|ORBITALS Radiation Belt Satellite
Payload Engineer (EIT) PI: Ian Mann, U. Alberta
ORBITALS was a Canadian satellite with 10 US and Canadian instruments designed to study the origin and variability of energetic particles in the Earth’s radiation belts and their impact on space weather. Over two mission phases worth $1.5 M, I led the development of the fluxgate magnetometer payload, helped define mission requirements, authored major contract deliverables, and presented mission reviews.
|CaNoROck Student Sounding Rocket Program
Program Coordinator PIs: Mann – U. Alberta, Moen, U. Oslo
CaNoRock is a collaboration between the Andøya Rocket Range and seven Canadian and Norwegian Universities to use hands-on student rocket activities to train students and attract them to graduate study or the aerospace industry. I was a participant in the pilot campaign, helped obtain $432k in grants, and now run the ongoing Canadian program. CaNoRock recently received $2 M NOK for research collaboration, student exchange and PhD schools.
|Minerva Technology Inc., President and Lead Contractor
In 2003, during my BEng, I founded an R&D company (staff of 3) to develop scientific electronics for industry needs that I discovered during co-op work placements. As company president, I led contracts which included developing custom data-loggers for: field deployed magnetometers; un-monitored, multi-year deployments of ocean-bottom tectonic strain sensors; and an Antarctic ice-borehole temperature logging experiment to study paleoclimate. We developed the flight firmware for the Cassiope/e-POP satellite magnetometer leading to my recent invitation to the science team. We worked on the internet-enabled accelerometer network now providing real-time seismic monitoring throughout Vancouver. I suspended the company when I entered graduate school. However, these six years of projects allowed me to develop expertise in making sophisticated measurements in hostile and extreme environments.
|Education, Service and Public Outreach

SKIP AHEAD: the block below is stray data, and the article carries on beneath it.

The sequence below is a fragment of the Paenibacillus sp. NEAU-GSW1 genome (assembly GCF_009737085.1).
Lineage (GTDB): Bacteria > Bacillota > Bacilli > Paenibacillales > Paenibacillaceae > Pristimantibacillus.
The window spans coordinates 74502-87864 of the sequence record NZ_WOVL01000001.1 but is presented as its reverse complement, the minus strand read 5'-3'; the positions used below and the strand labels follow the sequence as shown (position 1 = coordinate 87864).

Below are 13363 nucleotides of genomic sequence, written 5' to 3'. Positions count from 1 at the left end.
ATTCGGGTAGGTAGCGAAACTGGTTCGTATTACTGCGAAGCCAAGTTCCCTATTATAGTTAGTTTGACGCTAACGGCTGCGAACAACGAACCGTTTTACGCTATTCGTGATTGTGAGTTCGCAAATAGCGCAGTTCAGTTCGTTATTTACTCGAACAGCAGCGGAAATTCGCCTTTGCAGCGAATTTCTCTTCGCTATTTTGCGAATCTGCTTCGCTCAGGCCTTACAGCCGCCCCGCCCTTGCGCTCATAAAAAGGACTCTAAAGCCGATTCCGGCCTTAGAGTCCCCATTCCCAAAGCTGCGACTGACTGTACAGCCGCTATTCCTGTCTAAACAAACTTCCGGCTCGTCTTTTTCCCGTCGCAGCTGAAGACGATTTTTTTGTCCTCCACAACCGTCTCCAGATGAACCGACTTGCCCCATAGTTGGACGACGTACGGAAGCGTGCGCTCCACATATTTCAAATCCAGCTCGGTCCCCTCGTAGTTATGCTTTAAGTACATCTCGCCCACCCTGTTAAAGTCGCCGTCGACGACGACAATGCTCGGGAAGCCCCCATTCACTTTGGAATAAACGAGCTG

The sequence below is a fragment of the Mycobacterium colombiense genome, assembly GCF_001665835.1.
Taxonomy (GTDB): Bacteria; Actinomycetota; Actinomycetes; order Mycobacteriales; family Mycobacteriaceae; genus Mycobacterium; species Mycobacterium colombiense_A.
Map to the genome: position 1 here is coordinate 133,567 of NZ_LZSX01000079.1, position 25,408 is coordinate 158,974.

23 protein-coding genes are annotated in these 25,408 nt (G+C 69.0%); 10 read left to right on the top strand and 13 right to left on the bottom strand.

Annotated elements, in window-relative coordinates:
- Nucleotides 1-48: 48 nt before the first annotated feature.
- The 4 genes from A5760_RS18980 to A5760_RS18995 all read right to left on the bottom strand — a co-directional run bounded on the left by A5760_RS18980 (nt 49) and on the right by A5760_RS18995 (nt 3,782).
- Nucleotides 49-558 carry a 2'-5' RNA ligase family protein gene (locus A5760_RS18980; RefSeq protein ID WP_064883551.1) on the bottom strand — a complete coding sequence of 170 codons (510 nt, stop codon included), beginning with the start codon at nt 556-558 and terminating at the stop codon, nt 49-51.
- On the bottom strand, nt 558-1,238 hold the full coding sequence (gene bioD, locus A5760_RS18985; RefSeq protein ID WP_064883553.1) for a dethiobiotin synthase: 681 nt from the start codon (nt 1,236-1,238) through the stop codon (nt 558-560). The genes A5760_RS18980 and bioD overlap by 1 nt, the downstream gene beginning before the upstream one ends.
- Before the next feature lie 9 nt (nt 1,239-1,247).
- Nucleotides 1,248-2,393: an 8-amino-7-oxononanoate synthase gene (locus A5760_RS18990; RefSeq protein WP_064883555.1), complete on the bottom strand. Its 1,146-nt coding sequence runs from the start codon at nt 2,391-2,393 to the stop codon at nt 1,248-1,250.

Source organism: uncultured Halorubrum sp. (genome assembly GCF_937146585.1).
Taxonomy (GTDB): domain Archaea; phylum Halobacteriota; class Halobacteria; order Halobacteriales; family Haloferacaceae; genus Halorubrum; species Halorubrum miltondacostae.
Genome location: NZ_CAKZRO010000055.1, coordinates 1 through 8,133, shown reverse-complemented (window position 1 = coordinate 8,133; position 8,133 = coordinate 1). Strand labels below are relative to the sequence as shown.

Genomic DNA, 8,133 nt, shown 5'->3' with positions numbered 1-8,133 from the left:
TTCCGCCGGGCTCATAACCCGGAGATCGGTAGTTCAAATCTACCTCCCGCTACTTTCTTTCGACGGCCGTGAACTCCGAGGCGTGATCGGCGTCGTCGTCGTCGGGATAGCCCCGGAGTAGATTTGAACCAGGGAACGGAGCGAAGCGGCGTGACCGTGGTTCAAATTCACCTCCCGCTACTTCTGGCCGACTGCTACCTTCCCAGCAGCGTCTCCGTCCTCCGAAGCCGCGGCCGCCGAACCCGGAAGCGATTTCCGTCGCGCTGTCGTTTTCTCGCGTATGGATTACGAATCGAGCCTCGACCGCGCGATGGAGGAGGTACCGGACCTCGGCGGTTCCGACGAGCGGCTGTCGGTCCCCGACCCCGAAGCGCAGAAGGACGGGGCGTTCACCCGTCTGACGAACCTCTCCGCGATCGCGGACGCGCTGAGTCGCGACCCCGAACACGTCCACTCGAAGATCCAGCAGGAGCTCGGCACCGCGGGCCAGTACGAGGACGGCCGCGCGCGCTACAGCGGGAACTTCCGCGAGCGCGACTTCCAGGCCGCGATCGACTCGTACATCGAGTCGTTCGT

ISSET Summer Camp – Designer of the top ranked activity
ISSET Students Group – Co-Founder and First President
ISSET Space Research Symposium – Speaker
Graduate Students Association Council – Physics Representative
Frontpage of the Edmonton Journal – “Rocket camp punches holes in the sky”
Edmonton Journal – “Sky no limit for UofA Students”
The Gateway – “UofA’s involvement in Norway rocketry program expands”
Youtube – “Rangeview – CaNoRock-1”
Wallis, D. D., Miles, D. M., Narod, B. B., Bennest, J. R., Murphy, K. R., Mann, I. R., & Yau, A. W. (2014). The CASSIOPE/e-POP Magnetic Field Instrument (MGF). Space Science Reviews, 1-13.
Murphy, K. R., Miles, D. M., Watt, C. E., Rae, I. J., Mann, I. R., & Frey, H. U. (2014). Automated determination of auroral breakup during the substorm expansion phase using all‐sky imager data. Journal of Geophysical Research: Space Physics, 119(2), 1414-1427.
Rae, I. J., Murphy, K. R., Miles, D. M., Watt, C. E., & Mann, I. R. (2013). Comment on “Formation of substorm Pi2: A coherent response to auroral streamers and currents” by Y. Nishimura et al. Journal of Geophysical Research: Space Physics, 118(6), 3488-3496.
Miles, D. M., Bennest, J. R., Mann, I. R., & Millling, D. K. (2013). A radiation hardened digital fluxgate magnetometer for space applications. Geoscientific Instrumentation, Methods and Data Systems, 2(2), 213-224.